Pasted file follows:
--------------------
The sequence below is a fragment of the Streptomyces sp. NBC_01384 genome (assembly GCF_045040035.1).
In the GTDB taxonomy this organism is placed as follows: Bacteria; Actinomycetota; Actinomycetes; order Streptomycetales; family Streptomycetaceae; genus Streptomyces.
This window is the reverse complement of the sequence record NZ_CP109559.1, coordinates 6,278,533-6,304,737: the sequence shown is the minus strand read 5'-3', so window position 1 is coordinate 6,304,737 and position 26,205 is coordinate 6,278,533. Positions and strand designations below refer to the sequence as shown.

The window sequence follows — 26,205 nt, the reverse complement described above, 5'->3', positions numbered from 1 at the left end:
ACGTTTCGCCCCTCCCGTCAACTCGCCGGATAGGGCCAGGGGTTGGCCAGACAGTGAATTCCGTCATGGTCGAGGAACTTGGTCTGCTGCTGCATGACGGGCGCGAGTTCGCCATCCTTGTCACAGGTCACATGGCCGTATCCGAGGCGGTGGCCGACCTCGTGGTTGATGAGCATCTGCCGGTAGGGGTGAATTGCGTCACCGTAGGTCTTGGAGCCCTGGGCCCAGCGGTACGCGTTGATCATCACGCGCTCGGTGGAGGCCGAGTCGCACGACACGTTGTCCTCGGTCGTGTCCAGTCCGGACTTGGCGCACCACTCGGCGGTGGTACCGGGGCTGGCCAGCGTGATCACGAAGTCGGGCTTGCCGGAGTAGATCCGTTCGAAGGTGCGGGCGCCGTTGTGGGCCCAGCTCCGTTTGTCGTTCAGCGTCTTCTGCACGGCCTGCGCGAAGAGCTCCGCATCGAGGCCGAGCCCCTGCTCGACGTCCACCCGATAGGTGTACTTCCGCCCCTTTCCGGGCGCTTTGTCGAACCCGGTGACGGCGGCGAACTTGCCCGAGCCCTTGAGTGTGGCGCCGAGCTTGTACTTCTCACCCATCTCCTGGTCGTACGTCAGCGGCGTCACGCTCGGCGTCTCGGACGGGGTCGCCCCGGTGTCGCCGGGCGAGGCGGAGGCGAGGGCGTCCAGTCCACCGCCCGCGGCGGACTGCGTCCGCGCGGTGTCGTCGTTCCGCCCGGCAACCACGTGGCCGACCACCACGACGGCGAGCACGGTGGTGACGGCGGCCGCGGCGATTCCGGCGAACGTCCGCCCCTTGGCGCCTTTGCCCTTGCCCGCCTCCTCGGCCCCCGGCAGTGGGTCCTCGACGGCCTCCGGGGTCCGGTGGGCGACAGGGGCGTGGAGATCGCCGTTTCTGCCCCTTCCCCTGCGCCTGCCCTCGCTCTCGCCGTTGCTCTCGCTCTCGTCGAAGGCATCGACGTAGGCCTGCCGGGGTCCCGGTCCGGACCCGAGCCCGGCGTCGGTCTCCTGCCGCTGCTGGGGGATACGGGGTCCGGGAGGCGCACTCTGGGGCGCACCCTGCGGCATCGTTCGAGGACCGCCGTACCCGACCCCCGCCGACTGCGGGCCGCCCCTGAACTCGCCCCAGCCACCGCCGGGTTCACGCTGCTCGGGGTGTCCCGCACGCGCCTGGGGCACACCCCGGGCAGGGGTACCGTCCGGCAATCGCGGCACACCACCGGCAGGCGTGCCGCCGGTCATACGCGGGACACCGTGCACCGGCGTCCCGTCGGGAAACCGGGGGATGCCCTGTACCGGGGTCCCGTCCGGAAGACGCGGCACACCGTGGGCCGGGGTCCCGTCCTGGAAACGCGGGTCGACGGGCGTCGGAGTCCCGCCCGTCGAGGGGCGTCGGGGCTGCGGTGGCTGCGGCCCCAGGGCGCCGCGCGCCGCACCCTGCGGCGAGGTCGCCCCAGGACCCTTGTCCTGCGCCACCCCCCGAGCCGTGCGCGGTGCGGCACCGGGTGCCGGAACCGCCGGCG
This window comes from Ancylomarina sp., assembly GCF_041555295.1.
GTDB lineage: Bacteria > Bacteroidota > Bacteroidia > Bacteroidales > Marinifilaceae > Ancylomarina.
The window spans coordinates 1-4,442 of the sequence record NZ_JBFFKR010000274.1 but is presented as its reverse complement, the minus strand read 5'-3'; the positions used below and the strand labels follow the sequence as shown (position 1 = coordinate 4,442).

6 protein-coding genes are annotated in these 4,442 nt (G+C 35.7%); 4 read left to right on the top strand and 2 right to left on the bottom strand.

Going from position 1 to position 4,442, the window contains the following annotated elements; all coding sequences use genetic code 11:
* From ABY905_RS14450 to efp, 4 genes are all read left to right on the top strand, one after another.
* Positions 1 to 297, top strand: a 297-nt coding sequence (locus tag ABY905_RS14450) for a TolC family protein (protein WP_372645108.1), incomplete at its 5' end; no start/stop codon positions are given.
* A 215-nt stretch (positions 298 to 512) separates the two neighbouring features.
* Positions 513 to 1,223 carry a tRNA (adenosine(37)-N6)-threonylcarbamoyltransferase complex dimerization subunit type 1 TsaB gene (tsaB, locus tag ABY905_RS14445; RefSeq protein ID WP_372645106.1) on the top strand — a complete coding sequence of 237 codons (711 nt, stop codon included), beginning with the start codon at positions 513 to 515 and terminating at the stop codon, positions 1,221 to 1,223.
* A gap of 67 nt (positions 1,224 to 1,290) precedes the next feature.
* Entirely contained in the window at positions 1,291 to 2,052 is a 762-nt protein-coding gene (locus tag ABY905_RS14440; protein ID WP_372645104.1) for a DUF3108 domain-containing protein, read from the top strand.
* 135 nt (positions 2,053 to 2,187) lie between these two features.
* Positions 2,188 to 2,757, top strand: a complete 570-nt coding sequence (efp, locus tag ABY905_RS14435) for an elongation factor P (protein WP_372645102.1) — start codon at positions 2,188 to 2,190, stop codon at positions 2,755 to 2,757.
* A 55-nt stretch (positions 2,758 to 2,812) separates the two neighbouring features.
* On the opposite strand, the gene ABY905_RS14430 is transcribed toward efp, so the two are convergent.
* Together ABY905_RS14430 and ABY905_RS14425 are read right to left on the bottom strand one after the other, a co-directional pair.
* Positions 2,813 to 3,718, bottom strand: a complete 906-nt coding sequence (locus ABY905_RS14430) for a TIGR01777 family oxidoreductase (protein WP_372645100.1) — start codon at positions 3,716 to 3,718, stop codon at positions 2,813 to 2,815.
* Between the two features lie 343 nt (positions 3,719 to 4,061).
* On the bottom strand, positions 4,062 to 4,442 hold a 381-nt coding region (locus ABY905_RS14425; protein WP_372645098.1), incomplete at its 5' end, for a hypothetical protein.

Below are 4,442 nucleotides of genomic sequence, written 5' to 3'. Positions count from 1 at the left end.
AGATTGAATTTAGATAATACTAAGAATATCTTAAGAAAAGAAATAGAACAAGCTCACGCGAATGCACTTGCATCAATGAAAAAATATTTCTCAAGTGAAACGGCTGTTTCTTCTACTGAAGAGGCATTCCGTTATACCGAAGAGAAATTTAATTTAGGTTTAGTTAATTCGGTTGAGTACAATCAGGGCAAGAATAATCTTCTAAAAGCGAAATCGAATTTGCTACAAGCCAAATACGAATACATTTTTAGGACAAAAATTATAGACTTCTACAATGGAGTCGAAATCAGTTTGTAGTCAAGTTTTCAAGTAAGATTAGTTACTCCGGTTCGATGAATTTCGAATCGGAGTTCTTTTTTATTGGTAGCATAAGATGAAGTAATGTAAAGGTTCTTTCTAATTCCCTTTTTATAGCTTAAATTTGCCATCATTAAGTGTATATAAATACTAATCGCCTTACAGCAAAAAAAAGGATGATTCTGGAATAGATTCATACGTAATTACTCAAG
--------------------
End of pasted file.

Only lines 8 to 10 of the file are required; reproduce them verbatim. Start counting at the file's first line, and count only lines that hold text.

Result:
The window spans coordinates 1-4,442 of the sequence record NZ_JBFFKR010000274.1 but is presented as its reverse complement, the minus strand read 5'-3'; the positions used below and the strand labels follow the sequence as shown (position 1 = coordinate 4,442).

6 protein-coding genes are annotated in these 4,442 nt (G+C 35.7%); 4 read left to right on the top strand and 2 right to left on the bottom strand.

Going from position 1 to position 4,442, the window contains the following annotated elements; all coding sequences use genetic code 11: